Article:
There’s no doubt about it; surgery is scary. You wouldn’t be human if you didn’t feel at least a slight swell of anxiety upon learning you’ll soon be going under the knife. The good news is you can do something about it. A little preparation for your ostomy surgery goes a long way toward calming nerves and easing stress. Let’s break down the prepping phase into three categories: mental, physical, and practical.
Stressful situations are typically perceived one of two ways: as a threat to our well-being or a challenge we’re capable of overcoming. A 2017 study on this very subject showed that people who see stress as a challenge have a better physiological response and naturally produce more growth hormone than those who take the woe-is-me stance. To put that into perspective, growth hormone (GH) is so powerful that its synthetic form has been banned by the International Olympic Committee and other governing bodies within the sporting world due to its performance enhancing properties. Theoretically, as one of the principal functions of GH is cell regeneration, simply changing your perception of stress can promote faster healing of tissues and organs.
Once you convince yourself you’re capable of facing your surgery head on, take some time to do a little research on your condition, the risks involved with getting surgery (or not getting it), and the specifics of what exactly a stoma is and how it functions. Coloplast’s What is a stoma? page is a great place to start. Understanding that your quality of life will most likely improve after your operation will help you come to grips with it and reduce the anxiety you may be feeling. Write down any questions or concerns you may have and discuss them with your healthcare professional well before your operation date. Many people find it helpful to join a support group a few weeks or months before surgery. Veteran ostomates are sure to have extra tips and tricks that doctors or nurses won’t have simply because they’ve lived the experience firsthand.
If your condition allows for it, stay physically active leading up to your surgery. Exercise is a form of stress, so being physically fit means your body is already in the habit of recuperating from strain making recovery from your operation that much easier. Likewise, proper nutrition is a vital part of physical and mental wellness, so make sure to follow your doctor’s guidelines on healthy eating.
Another important aspect of preparing for your surgery is determining the placement of your stoma. It is absolutely crucial that you disclose details about your daily habits with your WOC (wound, ostomy, and continence) nurse. Discuss any sports you play, what you do for work, and any hobbies you have that require bending, stretching, and movement in general. You want to make sure the placement of your stoma won’t be a constant bother once you get back to your normal routine. You’ll also want to assure you can easily access that area of your abdomen since you’ll be changing your pouch and caring for the skin around your stoma on a regular basis.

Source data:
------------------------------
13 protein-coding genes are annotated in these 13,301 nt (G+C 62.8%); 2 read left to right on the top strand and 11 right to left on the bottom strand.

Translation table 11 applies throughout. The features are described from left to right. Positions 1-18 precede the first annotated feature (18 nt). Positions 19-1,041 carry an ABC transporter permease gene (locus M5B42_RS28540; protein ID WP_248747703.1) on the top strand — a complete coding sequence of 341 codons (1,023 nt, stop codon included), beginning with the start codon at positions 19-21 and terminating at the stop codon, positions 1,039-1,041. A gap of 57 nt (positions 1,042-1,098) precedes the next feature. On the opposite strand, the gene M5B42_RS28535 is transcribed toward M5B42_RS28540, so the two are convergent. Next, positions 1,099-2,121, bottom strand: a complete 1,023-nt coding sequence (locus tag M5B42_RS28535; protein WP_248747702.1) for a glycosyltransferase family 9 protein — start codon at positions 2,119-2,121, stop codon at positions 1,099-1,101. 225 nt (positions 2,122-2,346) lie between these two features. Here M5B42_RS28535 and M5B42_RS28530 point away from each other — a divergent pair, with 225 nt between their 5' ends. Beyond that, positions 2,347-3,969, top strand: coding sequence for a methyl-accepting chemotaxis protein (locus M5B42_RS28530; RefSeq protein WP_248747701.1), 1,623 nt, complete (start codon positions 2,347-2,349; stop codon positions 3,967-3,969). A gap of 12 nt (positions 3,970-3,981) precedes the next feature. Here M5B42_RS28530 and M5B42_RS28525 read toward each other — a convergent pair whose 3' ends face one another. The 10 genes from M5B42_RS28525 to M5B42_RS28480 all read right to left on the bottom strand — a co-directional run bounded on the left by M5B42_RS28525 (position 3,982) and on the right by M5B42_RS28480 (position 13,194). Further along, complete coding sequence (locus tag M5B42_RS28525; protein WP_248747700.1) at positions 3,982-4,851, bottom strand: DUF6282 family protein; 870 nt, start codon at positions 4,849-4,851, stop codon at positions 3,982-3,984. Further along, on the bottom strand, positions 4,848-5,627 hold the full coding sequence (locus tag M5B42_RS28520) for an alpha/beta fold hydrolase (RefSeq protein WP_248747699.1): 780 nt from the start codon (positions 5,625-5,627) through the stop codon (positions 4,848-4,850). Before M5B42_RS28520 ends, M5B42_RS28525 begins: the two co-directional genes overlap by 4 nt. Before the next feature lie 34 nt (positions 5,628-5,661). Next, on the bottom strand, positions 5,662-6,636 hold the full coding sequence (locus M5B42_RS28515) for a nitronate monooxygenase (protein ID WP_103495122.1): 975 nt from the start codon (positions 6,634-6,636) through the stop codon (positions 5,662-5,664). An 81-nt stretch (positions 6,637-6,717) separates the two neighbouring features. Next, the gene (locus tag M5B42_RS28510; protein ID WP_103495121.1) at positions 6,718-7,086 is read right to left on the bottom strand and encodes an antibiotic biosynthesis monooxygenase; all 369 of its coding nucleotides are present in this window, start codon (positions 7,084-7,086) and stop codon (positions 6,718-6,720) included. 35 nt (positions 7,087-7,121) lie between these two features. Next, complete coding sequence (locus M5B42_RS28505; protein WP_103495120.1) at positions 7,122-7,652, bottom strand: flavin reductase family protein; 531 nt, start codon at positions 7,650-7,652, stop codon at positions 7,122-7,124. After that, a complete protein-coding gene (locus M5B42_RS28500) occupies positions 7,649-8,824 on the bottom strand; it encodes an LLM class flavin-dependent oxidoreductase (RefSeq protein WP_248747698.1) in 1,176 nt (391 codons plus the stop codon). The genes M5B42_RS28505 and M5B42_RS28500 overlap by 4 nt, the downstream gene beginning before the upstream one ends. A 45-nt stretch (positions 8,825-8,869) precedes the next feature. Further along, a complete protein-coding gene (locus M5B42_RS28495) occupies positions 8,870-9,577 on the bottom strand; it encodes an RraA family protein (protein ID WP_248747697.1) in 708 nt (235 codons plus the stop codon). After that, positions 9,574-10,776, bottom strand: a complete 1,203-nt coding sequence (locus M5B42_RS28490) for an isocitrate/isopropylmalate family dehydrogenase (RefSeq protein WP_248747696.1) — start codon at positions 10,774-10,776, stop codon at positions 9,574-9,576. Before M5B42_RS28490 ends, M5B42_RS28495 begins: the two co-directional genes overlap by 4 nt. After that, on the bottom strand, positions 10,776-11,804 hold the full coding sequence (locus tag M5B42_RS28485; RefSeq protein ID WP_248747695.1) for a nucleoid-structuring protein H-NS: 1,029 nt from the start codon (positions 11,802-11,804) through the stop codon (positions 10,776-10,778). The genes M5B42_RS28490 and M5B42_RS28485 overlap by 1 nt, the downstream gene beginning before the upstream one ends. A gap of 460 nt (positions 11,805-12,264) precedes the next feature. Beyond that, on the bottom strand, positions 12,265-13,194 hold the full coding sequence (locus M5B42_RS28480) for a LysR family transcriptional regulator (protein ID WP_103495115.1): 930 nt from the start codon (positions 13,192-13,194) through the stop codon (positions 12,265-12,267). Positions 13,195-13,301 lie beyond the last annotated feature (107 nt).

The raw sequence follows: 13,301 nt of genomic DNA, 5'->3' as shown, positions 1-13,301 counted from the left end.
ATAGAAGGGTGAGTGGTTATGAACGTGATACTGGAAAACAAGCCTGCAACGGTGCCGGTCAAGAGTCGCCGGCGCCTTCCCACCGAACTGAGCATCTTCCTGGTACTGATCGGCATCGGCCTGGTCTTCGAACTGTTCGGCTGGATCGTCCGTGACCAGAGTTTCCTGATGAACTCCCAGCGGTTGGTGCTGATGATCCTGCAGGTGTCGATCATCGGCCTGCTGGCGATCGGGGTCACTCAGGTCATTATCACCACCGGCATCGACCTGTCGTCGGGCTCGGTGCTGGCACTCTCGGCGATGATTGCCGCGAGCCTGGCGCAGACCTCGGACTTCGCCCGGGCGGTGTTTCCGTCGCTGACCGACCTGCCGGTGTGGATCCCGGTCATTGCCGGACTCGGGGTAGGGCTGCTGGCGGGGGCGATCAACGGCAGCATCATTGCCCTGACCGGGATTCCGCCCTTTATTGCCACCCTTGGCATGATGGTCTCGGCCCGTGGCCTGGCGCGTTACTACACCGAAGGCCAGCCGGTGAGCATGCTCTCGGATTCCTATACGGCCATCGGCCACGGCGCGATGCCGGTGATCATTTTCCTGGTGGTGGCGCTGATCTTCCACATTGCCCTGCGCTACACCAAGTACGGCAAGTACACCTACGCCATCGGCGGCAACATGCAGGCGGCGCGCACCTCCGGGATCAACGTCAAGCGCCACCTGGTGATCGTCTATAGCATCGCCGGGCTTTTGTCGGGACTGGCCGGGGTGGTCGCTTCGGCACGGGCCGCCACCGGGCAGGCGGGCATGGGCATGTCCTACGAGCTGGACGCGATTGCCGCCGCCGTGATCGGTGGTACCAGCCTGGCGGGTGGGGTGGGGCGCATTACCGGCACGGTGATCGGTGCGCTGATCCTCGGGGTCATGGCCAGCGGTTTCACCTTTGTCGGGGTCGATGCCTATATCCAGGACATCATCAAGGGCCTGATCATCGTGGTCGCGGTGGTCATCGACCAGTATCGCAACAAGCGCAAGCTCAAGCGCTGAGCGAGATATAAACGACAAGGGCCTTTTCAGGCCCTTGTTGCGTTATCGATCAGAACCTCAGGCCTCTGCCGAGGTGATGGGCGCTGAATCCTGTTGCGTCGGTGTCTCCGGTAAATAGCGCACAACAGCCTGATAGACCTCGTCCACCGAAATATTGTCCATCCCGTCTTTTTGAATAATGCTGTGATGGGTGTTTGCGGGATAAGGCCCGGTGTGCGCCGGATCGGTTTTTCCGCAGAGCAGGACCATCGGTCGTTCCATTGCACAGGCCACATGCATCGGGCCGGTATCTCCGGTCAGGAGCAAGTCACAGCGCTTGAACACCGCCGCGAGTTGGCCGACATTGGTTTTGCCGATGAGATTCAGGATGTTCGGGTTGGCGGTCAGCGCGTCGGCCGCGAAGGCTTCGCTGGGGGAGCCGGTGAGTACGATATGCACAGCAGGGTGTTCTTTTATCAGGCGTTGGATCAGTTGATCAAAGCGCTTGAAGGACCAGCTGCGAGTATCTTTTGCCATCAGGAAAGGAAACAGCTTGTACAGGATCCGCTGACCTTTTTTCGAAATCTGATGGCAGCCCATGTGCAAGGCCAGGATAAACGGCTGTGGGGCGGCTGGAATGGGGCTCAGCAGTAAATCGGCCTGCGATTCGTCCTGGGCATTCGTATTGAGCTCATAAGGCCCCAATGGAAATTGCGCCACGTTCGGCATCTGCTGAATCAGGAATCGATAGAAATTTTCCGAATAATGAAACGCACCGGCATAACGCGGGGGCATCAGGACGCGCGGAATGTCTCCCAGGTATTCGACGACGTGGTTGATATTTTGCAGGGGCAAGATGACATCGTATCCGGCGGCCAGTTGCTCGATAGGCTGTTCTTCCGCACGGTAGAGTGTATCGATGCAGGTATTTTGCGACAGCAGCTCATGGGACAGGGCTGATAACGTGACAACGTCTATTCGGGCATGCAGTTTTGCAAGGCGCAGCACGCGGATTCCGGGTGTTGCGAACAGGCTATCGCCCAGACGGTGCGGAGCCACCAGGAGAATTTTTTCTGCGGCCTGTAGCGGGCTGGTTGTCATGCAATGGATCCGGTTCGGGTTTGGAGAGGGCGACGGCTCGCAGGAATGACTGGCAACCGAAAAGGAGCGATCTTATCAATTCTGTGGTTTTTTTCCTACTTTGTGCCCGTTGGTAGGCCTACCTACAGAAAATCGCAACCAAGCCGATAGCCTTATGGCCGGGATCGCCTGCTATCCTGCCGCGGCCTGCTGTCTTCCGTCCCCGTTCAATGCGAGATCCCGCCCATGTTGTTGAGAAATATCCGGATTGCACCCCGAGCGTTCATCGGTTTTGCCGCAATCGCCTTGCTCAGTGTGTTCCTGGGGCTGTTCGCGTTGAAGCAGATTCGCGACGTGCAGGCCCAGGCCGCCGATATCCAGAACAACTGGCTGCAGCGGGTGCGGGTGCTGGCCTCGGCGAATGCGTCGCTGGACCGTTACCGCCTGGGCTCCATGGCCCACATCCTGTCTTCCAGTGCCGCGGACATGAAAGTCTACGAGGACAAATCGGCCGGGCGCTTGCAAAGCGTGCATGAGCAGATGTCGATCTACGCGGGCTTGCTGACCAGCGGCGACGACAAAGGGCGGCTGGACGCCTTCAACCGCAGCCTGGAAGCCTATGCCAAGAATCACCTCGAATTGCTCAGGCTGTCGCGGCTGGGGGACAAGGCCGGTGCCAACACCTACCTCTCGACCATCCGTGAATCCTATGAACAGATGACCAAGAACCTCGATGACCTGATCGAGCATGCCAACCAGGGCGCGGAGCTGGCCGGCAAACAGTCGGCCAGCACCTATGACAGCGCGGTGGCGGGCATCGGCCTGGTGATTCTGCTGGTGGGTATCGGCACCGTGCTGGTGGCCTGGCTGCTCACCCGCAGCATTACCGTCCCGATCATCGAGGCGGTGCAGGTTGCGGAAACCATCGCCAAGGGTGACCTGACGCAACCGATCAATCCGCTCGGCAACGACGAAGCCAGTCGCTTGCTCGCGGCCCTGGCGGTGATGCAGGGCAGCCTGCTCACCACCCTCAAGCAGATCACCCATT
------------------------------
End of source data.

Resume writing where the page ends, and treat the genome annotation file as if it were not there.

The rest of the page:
As with any major surgery, you’ll be staying in the hospital for several days. In order to ensure maximum comfort and avoid extreme boredom, you’ll want to bring certain items from home along with you. Here are some of our suggestions:
- Your cell phone
- Books, magazines, or a loaded e-reader
- Laptop or tablet. Check if your hospital has wifi beforehand. Even if it does, don’t count on it for streaming video. If possible, load up your device with movies and binge-worthy TV series before arriving.
- A power strip or long charging cords so you don’t have to get in and out of bed to plug in your devices
- If you’re a light sleeper, bring earplugs and an eye mask. If odors tend to bother you, throw some essential oils in your bag to mask any funky smells and assist with relaxation.
- Cozy socks, warm clothes, and your favorite blanket. Hospitals like to keep temperatures on the chilly side.
- Your favorite pillow
- Slippers or flip flops
- Any prescription medications you take. It’s also a good idea to write down or type out a list of them to give to your nurse.
- A list of emergency contacts. Include your primary care doctor’s contact information.
- A notebook or journal and a pen
- Any other items you can’t live without on a daily basis (e.g., lip balm, deodorant, toothbrush, toothpaste, other toiletries)
Ask the hospital beforehand for a list of forbidden items and leave valuables such as jewelry and cash at home. Don’t forget to have a conversation with your insurance provider in order to avoid any surprise out-of-pocket costs on your hospital bill. That’s the last thing you’ll want to deal with once you return home and start working on getting your new day-to-day routine down pat.
We’re Here for You!
Comfort Medical can help get you set up with the supplies you’ll need after returning home from the hospital. Reach out to us with any questions regarding the best pouching system for your scenario, how often to order supplies, or troubleshooting any problems you experience. Just fill out our contact form to the right or give us a call at 1-844-700-7013!